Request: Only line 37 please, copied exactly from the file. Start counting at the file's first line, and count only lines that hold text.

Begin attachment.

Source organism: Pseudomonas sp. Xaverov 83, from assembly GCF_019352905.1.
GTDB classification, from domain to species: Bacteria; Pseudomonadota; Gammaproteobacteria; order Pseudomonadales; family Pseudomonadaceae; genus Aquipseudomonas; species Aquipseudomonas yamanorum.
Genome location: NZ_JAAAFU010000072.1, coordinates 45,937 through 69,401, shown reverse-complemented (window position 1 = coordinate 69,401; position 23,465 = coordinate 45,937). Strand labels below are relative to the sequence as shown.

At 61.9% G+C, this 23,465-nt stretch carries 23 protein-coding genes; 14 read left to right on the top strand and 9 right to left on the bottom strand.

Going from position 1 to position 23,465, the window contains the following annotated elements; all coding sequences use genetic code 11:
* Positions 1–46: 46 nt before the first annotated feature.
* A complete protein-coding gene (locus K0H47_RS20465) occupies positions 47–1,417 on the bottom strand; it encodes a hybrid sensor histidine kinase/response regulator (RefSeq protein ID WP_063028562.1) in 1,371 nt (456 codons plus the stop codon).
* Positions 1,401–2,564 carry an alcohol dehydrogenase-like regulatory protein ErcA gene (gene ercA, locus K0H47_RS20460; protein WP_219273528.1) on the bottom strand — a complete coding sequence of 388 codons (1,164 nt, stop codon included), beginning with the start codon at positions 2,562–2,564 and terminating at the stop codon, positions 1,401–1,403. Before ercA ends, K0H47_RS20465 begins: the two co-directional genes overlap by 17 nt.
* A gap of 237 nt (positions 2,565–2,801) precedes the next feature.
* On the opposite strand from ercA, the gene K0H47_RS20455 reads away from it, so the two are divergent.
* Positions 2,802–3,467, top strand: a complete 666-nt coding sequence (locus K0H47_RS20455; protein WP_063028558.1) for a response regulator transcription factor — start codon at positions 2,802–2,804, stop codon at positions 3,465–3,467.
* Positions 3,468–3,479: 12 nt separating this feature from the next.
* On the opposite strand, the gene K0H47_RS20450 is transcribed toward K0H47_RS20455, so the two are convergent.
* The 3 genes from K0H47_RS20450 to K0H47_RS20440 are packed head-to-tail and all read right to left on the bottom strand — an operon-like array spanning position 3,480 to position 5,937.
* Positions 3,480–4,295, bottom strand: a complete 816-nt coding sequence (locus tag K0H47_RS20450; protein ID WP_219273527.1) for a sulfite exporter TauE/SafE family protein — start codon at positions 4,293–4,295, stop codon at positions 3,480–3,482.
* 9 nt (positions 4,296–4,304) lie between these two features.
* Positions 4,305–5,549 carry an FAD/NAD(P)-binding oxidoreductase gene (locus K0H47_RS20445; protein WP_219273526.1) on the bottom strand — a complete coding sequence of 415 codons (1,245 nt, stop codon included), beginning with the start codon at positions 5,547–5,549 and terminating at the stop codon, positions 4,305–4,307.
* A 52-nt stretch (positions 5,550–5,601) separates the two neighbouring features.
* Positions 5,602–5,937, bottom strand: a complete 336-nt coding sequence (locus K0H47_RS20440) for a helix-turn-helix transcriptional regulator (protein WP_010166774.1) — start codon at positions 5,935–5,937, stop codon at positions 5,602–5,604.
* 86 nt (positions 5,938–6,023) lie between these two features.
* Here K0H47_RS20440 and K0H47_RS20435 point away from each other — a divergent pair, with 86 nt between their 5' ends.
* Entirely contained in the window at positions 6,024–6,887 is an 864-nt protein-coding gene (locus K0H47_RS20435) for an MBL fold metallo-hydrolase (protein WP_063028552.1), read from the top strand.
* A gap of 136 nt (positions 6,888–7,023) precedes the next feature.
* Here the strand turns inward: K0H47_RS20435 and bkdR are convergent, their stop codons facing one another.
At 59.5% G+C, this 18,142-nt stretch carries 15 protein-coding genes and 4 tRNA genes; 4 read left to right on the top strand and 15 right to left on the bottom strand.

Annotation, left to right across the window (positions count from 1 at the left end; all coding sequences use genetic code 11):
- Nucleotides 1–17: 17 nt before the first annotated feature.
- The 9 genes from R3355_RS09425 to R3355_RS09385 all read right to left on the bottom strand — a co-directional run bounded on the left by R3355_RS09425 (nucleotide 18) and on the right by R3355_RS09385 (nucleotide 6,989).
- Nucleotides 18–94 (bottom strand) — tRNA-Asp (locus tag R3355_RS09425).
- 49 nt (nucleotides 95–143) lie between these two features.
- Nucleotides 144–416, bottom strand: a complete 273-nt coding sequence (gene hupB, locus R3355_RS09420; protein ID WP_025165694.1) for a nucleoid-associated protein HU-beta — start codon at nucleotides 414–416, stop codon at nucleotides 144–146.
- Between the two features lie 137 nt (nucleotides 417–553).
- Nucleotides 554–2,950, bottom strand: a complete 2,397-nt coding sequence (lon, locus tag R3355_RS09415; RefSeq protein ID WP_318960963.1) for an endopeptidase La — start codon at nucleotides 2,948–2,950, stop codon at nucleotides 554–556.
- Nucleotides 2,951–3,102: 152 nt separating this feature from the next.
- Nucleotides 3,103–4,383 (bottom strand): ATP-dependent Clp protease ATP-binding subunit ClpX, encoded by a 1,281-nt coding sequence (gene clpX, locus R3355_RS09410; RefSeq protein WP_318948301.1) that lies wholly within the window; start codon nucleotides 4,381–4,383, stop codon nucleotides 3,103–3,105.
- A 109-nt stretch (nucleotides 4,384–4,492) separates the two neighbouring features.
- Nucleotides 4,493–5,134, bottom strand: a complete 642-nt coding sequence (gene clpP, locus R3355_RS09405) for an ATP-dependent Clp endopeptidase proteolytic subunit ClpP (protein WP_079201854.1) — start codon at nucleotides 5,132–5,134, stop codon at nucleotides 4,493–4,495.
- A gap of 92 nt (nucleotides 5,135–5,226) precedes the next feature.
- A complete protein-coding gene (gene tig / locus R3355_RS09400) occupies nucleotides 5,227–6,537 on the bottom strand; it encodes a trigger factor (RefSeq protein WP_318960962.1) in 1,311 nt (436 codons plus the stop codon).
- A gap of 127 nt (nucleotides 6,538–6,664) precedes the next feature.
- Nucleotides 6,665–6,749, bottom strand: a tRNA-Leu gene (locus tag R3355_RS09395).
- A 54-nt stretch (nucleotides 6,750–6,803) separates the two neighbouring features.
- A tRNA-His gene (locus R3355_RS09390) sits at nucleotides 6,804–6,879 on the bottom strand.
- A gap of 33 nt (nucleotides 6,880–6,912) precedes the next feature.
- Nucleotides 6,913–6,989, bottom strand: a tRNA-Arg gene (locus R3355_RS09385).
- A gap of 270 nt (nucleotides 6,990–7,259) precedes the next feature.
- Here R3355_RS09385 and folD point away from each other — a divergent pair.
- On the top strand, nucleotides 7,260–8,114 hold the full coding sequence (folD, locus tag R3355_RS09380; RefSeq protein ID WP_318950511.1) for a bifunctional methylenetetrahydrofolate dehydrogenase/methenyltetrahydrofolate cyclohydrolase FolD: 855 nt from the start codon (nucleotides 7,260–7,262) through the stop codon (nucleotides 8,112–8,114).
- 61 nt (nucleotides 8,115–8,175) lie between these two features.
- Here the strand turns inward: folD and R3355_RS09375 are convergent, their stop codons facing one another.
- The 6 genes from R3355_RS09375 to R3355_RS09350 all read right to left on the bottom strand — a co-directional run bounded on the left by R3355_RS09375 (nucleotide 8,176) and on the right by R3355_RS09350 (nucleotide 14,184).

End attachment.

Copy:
- Nucleotides 4,493–5,134, bottom strand: a complete 642-nt coding sequence (gene clpP, locus R3355_RS09405) for an ATP-dependent Clp endopeptidase proteolytic subunit ClpP (protein WP_079201854.1) — start codon at nucleotides 5,132–5,134, stop codon at nucleotides 4,493–4,495.